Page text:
Stewart’s Shops, the chain of convenience stores found across the Capital Region and beyond, has seen gas and coffee sales drop during the COVID-19 pandemic in keeping with the decreased commuter traffic.

But the shops are selling more dairy and grocery items, spokeswoman Erica Komoroske said. That includes milk, butter, eggs and packaged ice cream.

Komoroske said the company’s vertical integration “allows us to stay open and in stock during these uncertain times.’’ Stewart’s also gets fresh milk from 25 local farms.

Additionally, the company on Monday announced late last year that it put another $17.5 million into its Employee Stock Ownership Plan (ESOP).

That’s also about 17.5 percent of company employees’ gross pay and represents a 6.3 percent dividend, according to Stewart’s.

Officials cite increased operating profitability and returns on outside investments as the reason for the increase.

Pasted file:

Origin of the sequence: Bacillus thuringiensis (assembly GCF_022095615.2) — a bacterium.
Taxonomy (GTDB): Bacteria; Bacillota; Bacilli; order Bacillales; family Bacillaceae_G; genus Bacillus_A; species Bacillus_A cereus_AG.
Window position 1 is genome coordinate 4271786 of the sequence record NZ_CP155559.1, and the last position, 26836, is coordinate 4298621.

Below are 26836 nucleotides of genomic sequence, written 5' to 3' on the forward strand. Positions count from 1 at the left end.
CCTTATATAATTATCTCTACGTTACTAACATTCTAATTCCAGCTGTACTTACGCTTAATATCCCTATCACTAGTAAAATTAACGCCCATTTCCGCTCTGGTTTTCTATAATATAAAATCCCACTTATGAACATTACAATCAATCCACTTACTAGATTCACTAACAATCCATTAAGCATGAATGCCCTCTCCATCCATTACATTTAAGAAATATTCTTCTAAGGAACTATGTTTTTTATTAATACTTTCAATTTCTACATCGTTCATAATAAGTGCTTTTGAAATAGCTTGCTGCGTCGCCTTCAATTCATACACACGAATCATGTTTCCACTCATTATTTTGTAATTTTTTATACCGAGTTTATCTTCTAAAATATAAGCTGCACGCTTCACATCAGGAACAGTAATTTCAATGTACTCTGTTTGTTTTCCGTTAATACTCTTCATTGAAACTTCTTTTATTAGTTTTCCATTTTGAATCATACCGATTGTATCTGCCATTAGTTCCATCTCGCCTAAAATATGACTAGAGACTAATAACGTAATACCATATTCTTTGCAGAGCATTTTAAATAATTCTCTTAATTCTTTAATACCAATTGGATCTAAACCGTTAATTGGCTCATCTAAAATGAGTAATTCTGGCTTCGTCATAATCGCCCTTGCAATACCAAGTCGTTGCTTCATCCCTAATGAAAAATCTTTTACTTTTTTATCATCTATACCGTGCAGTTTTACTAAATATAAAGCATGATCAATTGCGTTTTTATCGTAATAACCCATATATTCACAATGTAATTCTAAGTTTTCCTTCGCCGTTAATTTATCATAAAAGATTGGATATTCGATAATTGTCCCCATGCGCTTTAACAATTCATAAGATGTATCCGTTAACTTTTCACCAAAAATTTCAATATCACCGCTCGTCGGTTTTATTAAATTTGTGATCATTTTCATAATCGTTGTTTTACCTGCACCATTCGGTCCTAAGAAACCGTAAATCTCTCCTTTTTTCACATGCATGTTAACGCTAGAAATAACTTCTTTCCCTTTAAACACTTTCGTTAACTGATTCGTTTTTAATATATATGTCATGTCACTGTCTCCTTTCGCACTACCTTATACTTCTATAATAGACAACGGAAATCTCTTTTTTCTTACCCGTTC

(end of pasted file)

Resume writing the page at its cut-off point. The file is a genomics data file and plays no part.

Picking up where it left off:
Employees own over 40 percent of the company through the ESOP plan.  It is 100 percent funded by the company for anyone working at least 1,000 hours a year. After six years in the plan, an employee’s balance is usually greater than a year’s pay.

There are over 1,000 employees with a balance of over $100,000, and 88 have more than $1 million worth of company stock.

Nearly a third of those millionaires-on-paper started out as hourly employees, and over a third are still actively working as opposed to those who have retired.

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